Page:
Tutorial 3: File Header
In this tutorial, we will study the file header portion of the PE header.
Let's summarize what we have learned so far:
- DOS MZ header is called IMAGE_DOS_HEADER. Only two of its members are important to us: e_magic which contains the string "MZ" and e_lfanew which contains the file offset of the PE header.
- We use the value in e_magic to check if the file has a valid DOS header by comparing it to the value IMAGE_DOS_SIGNATURE. If both values match, we can assume that the file has a valid DOS header.
- In order to go to the PE header, we must move the file pointer to the offset specified by the value in e_lfanew.
- The first dword of the PE header should contain the string "PE" followed by two zeroes. We compare the value in this dword to the value IMAGE_NT_SIGNATURE. If they match, then we can assume that the PE header is valid.
We will learn more about the PE header in this tutorial. The official name of the PE header is IMAGE_NT_HEADERS. To refresh your memory, I show it below.
IMAGE_NT_HEADERS STRUCTSignature dd ?FileHeader IMAGE_FILE_HEADER <>OptionalHeader IMAGE_OPTIONAL_HEADER32 <>IMAGE_NT_HEADERS ENDS
The most interesting information is in OptionalHeader. However, some fields in FileHeader are also important. We will learn about FileHeader in this tutorial so we can move to study OptionalHeader in the next tutorials.
|Machine||The CPU platform the file is intended for. For Intel platform, the value is IMAGE_FILE_MACHINE_I386 (14Ch). I tried to use 14Dh and 14Eh as stated in the pe.txt by LUEVELSMEYER but Windows refused to run it. This field is rarely of interest to us except as a quick way of preventing a program to be executed.|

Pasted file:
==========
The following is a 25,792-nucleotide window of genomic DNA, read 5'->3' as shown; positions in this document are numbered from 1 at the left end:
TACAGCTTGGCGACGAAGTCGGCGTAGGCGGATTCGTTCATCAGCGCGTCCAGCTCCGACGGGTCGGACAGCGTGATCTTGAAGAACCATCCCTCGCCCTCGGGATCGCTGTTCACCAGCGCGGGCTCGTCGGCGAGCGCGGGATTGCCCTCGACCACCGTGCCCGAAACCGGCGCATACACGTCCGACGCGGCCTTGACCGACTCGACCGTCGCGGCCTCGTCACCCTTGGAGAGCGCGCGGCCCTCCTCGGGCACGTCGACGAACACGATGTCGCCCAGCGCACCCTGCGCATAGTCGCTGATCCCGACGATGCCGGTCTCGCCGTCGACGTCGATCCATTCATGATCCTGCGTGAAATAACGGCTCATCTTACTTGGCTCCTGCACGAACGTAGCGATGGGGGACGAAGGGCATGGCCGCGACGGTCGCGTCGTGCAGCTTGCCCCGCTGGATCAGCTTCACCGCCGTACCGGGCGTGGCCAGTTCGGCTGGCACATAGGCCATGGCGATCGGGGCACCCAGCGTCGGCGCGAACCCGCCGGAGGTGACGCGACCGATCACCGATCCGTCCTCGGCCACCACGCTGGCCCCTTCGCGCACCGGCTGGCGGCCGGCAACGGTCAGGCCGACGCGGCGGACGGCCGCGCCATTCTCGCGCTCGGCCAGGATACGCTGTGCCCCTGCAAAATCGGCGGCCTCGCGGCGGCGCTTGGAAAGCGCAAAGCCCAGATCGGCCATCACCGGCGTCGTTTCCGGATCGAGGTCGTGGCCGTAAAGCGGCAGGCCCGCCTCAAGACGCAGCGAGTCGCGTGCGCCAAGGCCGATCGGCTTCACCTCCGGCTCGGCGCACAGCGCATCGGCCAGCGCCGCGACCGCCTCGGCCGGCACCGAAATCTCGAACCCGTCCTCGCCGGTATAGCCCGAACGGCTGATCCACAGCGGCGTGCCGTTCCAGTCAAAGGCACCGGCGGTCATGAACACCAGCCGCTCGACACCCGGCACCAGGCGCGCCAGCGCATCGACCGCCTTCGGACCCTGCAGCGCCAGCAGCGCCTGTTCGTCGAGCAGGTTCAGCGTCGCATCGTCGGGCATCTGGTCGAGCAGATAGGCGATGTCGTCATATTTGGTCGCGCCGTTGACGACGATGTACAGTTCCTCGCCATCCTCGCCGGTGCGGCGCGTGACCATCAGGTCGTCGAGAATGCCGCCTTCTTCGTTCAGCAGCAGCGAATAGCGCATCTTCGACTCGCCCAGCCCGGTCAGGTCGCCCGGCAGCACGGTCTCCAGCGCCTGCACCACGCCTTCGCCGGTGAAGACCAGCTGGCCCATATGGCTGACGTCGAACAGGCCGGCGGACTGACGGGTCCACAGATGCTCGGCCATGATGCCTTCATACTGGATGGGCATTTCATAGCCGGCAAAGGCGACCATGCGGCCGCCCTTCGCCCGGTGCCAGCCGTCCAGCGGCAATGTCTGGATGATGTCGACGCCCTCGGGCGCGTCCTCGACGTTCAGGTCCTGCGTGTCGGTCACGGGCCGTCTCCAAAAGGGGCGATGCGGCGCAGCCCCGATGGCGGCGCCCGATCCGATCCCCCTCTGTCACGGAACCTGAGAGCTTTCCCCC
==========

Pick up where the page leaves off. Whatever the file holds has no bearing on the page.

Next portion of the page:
|NumberOfSections||The number of sections in the file. We will need to modify the value in this member if we add or delete a section from the file.|
|TimeDateStamp||The date and time the file is created. Not useful to us.|
|PointerToSymbolTable||used for debugging.|
|NumberOfSymbols||used for debugging.|
|SizeOfOptionalHeader||The size of the OptionalHeader member that immediately follows this structure. Must be set to a valid value.|
|Characteristics||Contains flags for the file, such as whether this file is an exe or a dll.|
The section table is an array of structures. Each structure contains the information of a section. Thus if there are 3 sections, there will be 3 members in this array. You need the value in NumberOfSections so you know how many members there are in the array. You would think that checking for the structure with all zeroes in its members would help. Windows does use this approach. You can verify this fact by setting the value in NumberOfSections to a value higher than the real value and Windows still runs the file without problem. From my observation, I think Windows reads the value in NumberOfSections and examines each structure in the section table. If it finds a structure that contains all zeroes, it terminates the search. Else it would process until the number of structures specified in NumberOfSections is met. Why can't we ignore the value in NumberOfSections? Several reasons. The PE specification doesn't specify that the section table array must end with an all-zero structure. Thus there may be a situation where the last array member is contiguous to the first section, without empty space at all. Another reason has to do with bound imports. The new-style binding puts the information immediately following the section table's last structure array member. Thus you still need NumberOfSections.